Obama considers ordering industry to improve cyber defences

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Obama considers ordering industry to improve cyber defences

Warwick Ashford

The White House has announced that US President Barack Obama is considering issuing orders compelling or encouraging private companies in critical industries to improve their cyber defences.

The announcement comes a week after Congress failed to pass legislation requiring companies to meet minimum cyber security standards to protect their computer networks from attack.

"One of the things that we have to do in the executive branch is to see what we can do to maybe put additional ... guidelines or policy in place under executive branch authorities," said White House counter-terrorism adviser John Brennan.

"If the Congress is not going to act on something like this, then the president is going to do everything possible," he told the US Council on Foreign Relations, according to reports.

The move comes amid escalating US concerns about the theft of high-tech data from US companies and the threat that cyber attacks could shut down elements of the critical national infrastructure such as water and power plants.

Like the UK, a large proportion of the US critical infrastructure, which includes financial networks, transportation systems and chemical plants, are owned and operated by the private sector.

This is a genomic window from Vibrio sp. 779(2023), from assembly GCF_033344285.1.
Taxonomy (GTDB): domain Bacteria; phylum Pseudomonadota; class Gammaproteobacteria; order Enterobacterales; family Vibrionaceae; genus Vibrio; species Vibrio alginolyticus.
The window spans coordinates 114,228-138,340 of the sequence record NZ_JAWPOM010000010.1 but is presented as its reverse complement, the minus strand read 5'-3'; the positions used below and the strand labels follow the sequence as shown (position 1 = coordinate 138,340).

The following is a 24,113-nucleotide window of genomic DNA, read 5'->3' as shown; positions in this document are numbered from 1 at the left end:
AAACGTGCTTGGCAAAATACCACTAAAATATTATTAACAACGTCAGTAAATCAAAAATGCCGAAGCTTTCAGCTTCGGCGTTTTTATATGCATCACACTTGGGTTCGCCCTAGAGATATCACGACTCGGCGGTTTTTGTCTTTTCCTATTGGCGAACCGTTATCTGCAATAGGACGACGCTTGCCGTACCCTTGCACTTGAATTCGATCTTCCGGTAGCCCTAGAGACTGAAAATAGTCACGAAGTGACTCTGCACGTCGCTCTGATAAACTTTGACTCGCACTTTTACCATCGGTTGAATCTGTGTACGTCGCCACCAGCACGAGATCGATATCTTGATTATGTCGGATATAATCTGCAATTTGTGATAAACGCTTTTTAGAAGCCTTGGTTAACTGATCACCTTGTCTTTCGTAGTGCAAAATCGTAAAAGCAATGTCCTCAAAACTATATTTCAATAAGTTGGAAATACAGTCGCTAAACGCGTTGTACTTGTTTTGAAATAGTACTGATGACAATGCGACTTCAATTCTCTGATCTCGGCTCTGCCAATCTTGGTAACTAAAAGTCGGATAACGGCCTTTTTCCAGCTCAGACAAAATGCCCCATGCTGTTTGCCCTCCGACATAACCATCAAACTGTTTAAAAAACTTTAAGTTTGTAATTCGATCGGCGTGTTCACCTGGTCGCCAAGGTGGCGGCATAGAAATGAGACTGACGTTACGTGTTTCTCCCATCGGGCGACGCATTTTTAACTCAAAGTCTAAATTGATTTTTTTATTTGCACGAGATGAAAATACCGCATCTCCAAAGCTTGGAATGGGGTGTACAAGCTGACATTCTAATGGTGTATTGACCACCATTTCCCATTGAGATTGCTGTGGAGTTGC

Despite these concerns, business lobbyist last week managed to stall cyber defence standards legislation in the Senate, even after mandates were replaced with a call for voluntary participation.

The revised bill offered incentives, such as liability protection and technical assistance, to businesses that voluntarily participated in a government-managed computer security program.

Brennan said the White House was looking at possible additional guidelines or changes in policy, but he did not indicate whether such measures would be mandatory or not.

In recent months, top US officials have escalated warnings about the serious cyber threat the US is facing, and the fact that it will only get worse.

In July, the head of the US National Security Agency (NSA) and Cyber Command, General Keith Alexander, said there was a 17-fold increase in computer attacks on US infrastructure between 2009 and 2011, initiated by criminal gangs, hackers and other nations.

A growing number of foreign cyber attacks were aimed at “critical infrastructure”, he said, and the US remained unprepared to ward off a major attack.


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